In February, my company opened its seventh self-storage location in a city with a population of about 60,000. The site is already 47% full, but June and July lease-ups were slower than expected, so I decided to take a deeper look at our customer base and re-examine our marketing strategies. While everyone is going full bore on the internet, I’d like to make an argument for a good, old-fashioned advertising approach: the bus-stop bench!
First, let me walk you through the particulars of this new property. We’re on the state line, with a river running between our city and a large metropolis. With a traffic count on our frontage of 17,000 per day, our initial plan was to draw about 50% of customers from across the river. After looking at our current tenants, though, we now know we’re pulling just 8% from over the bridge.
Part of the problem is we’re in the farthest corner of the city. It’s an older area comprised of distinct demographics. For example, there’s a high Italian and Spanish population as well as a techie/entertainment area. This is all within a two- to five-mile radius.
On the bright side, competition is limited, with most being multi-story, climate-controlled facilities. There’s more than enough market to support all locations, including ours. Unless someone finds a suitable building to convert, there’s no available ground for additional drive-up self-storage of any size.
Why Bus-Stop Benches?
We’re satisfied with all of our marketing strategies for this self-storage location, including some digital options; but to gain an edge, I decided to take a look at bus-stop bench advertising. Turns out, it offers some distinct advantages:
- It’s cost-effective. While billboards cost $500 to $3,000 per month depending on location, advertising on a bus-stop bench runs $111 to $120 per month.
- Being at drivers’ eye level, bus-stop benches are readily visible. Just remember that sign location and placement are important as well as road speed. Though the traffic count at a location might be 16,000 per day, you might only catch the eye of half or even a quarter.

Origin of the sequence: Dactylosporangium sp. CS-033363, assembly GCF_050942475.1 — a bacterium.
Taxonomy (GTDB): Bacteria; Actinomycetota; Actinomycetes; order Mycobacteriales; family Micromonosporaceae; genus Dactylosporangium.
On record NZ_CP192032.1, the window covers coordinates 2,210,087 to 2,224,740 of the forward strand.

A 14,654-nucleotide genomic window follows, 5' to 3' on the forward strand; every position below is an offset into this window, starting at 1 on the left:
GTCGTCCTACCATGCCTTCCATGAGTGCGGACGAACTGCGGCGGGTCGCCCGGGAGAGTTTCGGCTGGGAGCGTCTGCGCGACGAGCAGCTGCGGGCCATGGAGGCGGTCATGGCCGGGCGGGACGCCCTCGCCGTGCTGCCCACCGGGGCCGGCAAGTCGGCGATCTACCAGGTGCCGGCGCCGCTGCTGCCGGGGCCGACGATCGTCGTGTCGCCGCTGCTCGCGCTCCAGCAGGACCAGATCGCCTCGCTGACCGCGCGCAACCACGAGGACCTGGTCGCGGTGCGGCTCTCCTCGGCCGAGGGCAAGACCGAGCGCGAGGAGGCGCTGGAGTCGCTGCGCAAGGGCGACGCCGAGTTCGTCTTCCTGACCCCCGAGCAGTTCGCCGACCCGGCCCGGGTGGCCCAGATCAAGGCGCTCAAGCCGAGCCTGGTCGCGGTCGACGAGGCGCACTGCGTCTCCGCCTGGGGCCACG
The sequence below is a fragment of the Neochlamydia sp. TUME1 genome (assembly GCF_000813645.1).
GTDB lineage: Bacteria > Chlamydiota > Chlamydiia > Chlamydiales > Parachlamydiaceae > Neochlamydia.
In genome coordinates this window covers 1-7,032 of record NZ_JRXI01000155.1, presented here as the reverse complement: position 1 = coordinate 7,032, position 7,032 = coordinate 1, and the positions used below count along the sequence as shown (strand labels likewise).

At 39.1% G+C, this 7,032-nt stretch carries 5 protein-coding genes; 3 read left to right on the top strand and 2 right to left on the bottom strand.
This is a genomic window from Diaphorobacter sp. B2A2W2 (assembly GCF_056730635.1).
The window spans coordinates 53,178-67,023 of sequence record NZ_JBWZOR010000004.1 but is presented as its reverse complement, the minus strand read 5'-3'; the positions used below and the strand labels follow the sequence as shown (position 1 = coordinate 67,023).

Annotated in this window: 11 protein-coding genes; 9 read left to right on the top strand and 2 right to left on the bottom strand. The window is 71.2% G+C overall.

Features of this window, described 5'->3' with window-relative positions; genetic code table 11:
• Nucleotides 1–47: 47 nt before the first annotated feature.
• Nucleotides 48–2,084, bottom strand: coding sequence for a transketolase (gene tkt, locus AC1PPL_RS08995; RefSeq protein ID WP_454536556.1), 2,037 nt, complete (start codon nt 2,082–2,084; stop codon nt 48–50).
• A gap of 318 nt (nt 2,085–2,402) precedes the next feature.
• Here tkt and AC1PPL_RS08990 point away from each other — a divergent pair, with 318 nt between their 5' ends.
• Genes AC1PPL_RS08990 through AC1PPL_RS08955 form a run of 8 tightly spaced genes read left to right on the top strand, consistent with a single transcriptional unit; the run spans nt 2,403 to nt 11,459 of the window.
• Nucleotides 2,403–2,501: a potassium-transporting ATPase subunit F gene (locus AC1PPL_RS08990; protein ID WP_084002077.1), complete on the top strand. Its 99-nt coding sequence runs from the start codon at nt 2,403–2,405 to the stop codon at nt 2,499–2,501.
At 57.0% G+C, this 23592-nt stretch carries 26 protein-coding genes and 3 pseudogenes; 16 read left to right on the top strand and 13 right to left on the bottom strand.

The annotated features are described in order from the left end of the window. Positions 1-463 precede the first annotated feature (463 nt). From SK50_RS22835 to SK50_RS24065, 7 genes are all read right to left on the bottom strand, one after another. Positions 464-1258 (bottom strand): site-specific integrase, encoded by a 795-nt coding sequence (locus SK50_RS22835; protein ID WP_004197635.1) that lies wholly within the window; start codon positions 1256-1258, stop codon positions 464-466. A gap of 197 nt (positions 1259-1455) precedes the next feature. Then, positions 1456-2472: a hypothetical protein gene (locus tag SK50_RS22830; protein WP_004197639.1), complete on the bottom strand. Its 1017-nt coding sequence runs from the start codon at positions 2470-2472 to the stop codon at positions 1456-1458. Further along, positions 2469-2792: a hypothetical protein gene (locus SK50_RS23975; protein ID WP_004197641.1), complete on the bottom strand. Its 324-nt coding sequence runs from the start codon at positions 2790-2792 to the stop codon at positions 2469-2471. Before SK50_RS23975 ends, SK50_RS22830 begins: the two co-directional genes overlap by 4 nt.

- Bus stops are everywhere, making it easy to target specific neighborhoods.
- They’re easy to implement. A bench sign can be up and running in two weeks on either a monthly or annual lease.
- They offer flexibility. For example, on a one-year contract, I can have a bench sign moved to another location for only $25.
Keep in mind, you’re never going to find a direct correlation between a bench advertisement and new renters. Prospective customers will notice your sign for the first week or two, but then it just becomes part of the visual “noise” on their drive. What they don’t realize is the ad will stick in their mind. When the need for self-storage eventually arises, they’ll remember the facility name, Google it, and call.
When advertising on bus-stop benches, there are quite a few things to consider. For marketing purposes, they have little to do with those riding the bus. You’re trying to catch the eye of those passing by, so placement and visibility are key. Here are some things to think about:
- Cross streets: You want your bench signs near places where traffic needs to slow and stop. When people in the car get bored, they’ll look around and see your advertising.
- Hills: When drivers must go up or down hills, they’re forced to pay more attention to their surroundings, which can be good for sign visibility. On long, straight shots of road, they don’t have to concentrate as much on what’s along the street.
- Where people live: Pick locations on popular travel routes. You want your bench signs turned toward the in- or out-flow from neighborhoods.
- Where people go: Some of our bench signs are at strip malls, heavy intersections and even a zoo. These will probably be viewed by folks outside our immediate customer zone; but if nearby competitors are full, the signage will still get their attention.
- Bench angle: You can sometimes adjust the angle of the bench to be seen by more motorists. For example, we have a sign on a four-way corner in front of a Subway sandwich shop that can be seen from three directions. With a speed limit of 35 miles per hour, this bench gets good impressions.
- Distance from intersection: Even a desirable intersection can have visibility challenges. The further a bench is from the intersection, the less it’s likely to be viewed.
- Visuals: Keep your signage simple. The more detailed you get, the less likely your message will be communicated in the short time a person sees it. One of our benches, which is just down the street from our facility, just has a directional arrow pointing toward the property. Another promotes a discount for first responders.
- Proximity to competitors. Take advantage of real estate near your competition. Four of our new bench signs are directly in front of competing facilities, while a fifth is a block away from another.
When I first set out to research bus-stop signage, I underestimated the complexities. Much like running a self-storage business, it seems simple on the surface. Now that I’ve invested in some placements, I realize the strategies you can deploy are a lot like playing chess. It’s great fun!
Henry Clark is owner of Clark Storage LLC, which operates seven self-storage facilities in Iowa and one in Nebraska. The family-run business includes Clark’s wife, Sandy, and son, Ryan. To reach him, call 402.618.6595.